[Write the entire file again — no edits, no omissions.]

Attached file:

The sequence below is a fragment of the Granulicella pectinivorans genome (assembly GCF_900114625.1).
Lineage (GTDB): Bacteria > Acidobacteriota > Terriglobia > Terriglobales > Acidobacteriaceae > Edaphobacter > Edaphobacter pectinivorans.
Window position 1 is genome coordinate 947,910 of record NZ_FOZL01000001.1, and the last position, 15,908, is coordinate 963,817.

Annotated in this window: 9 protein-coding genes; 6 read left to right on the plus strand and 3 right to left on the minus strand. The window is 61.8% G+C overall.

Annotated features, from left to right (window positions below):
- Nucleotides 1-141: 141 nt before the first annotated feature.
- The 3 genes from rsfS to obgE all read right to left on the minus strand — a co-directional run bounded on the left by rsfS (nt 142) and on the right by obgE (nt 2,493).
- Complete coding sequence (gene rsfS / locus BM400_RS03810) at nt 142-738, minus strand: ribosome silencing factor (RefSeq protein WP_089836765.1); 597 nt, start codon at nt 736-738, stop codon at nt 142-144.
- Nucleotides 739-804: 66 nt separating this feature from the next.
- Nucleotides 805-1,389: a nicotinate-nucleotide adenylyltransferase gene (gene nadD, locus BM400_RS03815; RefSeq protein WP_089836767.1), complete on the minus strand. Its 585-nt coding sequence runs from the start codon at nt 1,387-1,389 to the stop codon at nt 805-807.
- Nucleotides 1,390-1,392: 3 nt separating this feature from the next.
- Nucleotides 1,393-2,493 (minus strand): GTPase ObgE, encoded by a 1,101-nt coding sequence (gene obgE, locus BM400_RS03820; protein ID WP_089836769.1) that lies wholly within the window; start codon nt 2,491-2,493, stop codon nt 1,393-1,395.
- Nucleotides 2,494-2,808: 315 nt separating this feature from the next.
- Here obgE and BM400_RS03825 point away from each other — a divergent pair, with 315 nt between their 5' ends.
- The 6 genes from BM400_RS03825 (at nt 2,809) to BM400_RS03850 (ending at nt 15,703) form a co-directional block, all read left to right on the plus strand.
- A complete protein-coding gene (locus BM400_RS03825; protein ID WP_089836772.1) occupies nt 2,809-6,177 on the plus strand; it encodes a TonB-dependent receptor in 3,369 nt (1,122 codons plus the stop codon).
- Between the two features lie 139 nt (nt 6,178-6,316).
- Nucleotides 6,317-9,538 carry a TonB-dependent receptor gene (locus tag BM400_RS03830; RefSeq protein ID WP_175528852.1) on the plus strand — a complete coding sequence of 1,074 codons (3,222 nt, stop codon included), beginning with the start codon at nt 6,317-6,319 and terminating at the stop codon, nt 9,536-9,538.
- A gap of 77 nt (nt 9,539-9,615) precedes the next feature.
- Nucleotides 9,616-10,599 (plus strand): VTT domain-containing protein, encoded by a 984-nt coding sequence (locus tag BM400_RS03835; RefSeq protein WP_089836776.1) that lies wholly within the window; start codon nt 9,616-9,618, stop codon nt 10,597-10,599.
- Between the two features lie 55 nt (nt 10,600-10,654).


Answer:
The sequence below is a fragment of the Granulicella pectinivorans genome (assembly GCF_900114625.1).
Lineage (GTDB): Bacteria > Acidobacteriota > Terriglobia > Terriglobales > Acidobacteriaceae > Edaphobacter > Edaphobacter pectinivorans.
Window position 1 is genome coordinate 947,910 of record NZ_FOZL01000001.1, and the last position, 15,908, is coordinate 963,817.

Annotated in this window: 9 protein-coding genes; 6 read left to right on the plus strand and 3 right to left on the minus strand. The window is 61.8% G+C overall.

Annotated features, from left to right (window positions below):
- Nucleotides 1-141: 141 nt before the first annotated feature.
- The 3 genes from rsfS to obgE all read right to left on the minus strand — a co-directional run bounded on the left by rsfS (nt 142) and on the right by obgE (nt 2,493).
- Complete coding sequence (gene rsfS / locus BM400_RS03810) at nt 142-738, minus strand: ribosome silencing factor (RefSeq protein WP_089836765.1); 597 nt, start codon at nt 736-738, stop codon at nt 142-144.
- Nucleotides 739-804: 66 nt separating this feature from the next.
- Nucleotides 805-1,389: a nicotinate-nucleotide adenylyltransferase gene (gene nadD, locus BM400_RS03815; RefSeq protein WP_089836767.1), complete on the minus strand. Its 585-nt coding sequence runs from the start codon at nt 1,387-1,389 to the stop codon at nt 805-807.
- Nucleotides 1,390-1,392: 3 nt separating this feature from the next.
- Nucleotides 1,393-2,493 (minus strand): GTPase ObgE, encoded by a 1,101-nt coding sequence (gene obgE, locus BM400_RS03820; protein ID WP_089836769.1) that lies wholly within the window; start codon nt 2,491-2,493, stop codon nt 1,393-1,395.
- Nucleotides 2,494-2,808: 315 nt separating this feature from the next.
- Here obgE and BM400_RS03825 point away from each other — a divergent pair, with 315 nt between their 5' ends.
- The 6 genes from BM400_RS03825 (at nt 2,809) to BM400_RS03850 (ending at nt 15,703) form a co-directional block, all read left to right on the plus strand.
- A complete protein-coding gene (locus BM400_RS03825; protein ID WP_089836772.1) occupies nt 2,809-6,177 on the plus strand; it encodes a TonB-dependent receptor in 3,369 nt (1,122 codons plus the stop codon).
- Between the two features lie 139 nt (nt 6,178-6,316).
- Nucleotides 6,317-9,538 carry a TonB-dependent receptor gene (locus tag BM400_RS03830; RefSeq protein ID WP_175528852.1) on the plus strand — a complete coding sequence of 1,074 codons (3,222 nt, stop codon included), beginning with the start codon at nt 6,317-6,319 and terminating at the stop codon, nt 9,536-9,538.
- A gap of 77 nt (nt 9,539-9,615) precedes the next feature.
- Nucleotides 9,616-10,599 (plus strand): VTT domain-containing protein, encoded by a 984-nt coding sequence (locus tag BM400_RS03835; RefSeq protein WP_089836776.1) that lies wholly within the window; start codon nt 9,616-9,618, stop codon nt 10,597-10,599.
- Between the two features lie 55 nt (nt 10,600-10,654).